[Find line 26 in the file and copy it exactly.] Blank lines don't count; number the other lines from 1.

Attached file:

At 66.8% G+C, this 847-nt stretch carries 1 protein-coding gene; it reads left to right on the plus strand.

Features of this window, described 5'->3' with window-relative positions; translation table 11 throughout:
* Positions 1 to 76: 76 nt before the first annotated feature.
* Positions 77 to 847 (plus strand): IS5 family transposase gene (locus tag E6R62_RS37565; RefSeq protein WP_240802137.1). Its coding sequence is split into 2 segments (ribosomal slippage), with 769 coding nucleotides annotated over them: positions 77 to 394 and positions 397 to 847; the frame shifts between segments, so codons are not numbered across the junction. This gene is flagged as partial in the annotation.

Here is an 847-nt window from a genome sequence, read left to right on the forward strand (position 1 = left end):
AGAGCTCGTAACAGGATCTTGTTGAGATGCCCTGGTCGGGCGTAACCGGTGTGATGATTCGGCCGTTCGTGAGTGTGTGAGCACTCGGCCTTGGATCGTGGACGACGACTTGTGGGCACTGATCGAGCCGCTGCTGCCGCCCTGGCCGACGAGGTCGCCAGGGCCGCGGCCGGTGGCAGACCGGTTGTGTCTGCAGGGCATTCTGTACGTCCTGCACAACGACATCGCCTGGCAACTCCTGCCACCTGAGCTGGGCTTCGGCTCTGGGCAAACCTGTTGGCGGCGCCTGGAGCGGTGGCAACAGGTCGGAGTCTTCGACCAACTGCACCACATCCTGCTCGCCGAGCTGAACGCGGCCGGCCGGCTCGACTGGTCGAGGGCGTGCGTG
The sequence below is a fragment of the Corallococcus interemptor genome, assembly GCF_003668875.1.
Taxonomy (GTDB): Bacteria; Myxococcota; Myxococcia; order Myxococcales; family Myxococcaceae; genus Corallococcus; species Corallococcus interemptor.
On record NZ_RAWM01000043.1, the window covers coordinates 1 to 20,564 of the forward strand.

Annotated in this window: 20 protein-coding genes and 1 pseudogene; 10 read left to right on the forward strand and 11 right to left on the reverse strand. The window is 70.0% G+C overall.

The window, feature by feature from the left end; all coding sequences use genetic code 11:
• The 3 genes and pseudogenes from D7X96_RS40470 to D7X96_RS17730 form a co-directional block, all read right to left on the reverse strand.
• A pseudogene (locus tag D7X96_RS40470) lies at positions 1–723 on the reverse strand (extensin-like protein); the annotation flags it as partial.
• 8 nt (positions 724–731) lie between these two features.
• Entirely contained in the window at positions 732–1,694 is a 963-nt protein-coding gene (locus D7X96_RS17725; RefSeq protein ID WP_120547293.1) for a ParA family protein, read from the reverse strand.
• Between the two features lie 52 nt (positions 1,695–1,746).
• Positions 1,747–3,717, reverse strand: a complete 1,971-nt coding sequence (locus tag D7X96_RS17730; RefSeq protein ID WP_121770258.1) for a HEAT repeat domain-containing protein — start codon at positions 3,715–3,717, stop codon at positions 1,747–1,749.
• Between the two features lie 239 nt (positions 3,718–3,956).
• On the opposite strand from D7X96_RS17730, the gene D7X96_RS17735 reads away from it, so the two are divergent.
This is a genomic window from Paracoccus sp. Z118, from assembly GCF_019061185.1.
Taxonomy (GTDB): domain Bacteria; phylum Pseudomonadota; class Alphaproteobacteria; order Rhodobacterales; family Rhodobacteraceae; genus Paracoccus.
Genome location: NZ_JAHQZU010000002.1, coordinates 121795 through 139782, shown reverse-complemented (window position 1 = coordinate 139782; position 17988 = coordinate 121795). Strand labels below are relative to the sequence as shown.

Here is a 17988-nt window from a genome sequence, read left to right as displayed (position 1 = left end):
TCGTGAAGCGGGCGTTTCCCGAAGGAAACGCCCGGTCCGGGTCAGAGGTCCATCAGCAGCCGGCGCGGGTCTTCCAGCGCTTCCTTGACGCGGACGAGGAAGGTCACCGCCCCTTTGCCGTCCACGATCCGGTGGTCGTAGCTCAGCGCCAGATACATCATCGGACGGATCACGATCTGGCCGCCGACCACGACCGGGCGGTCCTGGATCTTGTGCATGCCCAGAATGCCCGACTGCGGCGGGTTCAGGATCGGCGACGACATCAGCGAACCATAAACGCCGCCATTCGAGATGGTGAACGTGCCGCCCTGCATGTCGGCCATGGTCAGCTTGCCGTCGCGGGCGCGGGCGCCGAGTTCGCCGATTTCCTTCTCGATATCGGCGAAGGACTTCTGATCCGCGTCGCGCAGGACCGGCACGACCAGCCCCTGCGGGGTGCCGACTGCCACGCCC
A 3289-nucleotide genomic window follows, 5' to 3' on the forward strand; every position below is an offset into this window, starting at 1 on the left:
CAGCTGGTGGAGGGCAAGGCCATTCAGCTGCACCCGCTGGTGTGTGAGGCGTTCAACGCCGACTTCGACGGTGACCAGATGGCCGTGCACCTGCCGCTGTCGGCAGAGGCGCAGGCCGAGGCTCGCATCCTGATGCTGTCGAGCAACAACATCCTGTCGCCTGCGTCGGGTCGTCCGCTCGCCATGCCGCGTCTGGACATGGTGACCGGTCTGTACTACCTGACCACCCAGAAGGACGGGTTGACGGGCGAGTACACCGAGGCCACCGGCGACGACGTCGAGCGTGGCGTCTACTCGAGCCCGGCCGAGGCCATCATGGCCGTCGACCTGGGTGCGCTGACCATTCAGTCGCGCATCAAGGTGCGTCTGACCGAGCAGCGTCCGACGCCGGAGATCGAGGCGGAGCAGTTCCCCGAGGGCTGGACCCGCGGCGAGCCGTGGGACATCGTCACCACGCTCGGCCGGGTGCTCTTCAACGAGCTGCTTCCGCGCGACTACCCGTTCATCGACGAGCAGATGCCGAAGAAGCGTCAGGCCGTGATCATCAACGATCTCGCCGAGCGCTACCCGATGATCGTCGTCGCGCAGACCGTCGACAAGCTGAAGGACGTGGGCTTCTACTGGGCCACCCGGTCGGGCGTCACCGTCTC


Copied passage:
CAGCTGGTGGAGGGCAAGGCCATTCAGCTGCACCCGCTGGTGTGTGAGGCGTTCAACGCCGACTTCGACGGTGACCAGATGGCCGTGCACCTGCCGCTGTCGGCAGAGGCGCAGGCCGAGGCTCGCATCCTGATGCTGTCGAGCAACAACATCCTGTCGCCTGCGTCGGGTCGTCCGCTCGCCATGCCGCGTCTGGACATGGTGACCGGTCTGTACTACCTGACCACCCAGAAGGACGGGTTGACGGGCGAGTACACCGAGGCCACCGGCGACGACGTCGAGCGTGGCGTCTACTCGAGCCCGGCCGAGGCCATCATGGCCGTCGACCTGGGTGCGCTGACCATTCAGTCGCGCATCAAGGTGCGTCTGACCGAGCAGCGTCCGACGCCGGAGATCGAGGCGGAGCAGTTCCCCGAGGGCTGGACCCGCGGCGAGCCGTGGGACATCGTCACCACGCTCGGCCGGGTGCTCTTCAACGAGCTGCTTCCGCGCGACTACCCGTTCATCGACGAGCAGATGCCGAAGAAGCGTCAGGCCGTGATCATCAACGATCTCGCCGAGCGCTACCCGATGATCGTCGTCGCGCAGACCGTCGACAAGCTGAAGGACGTGGGCTTCTACTGGGCCACCCGGTCGGGCGTCACCGTCTC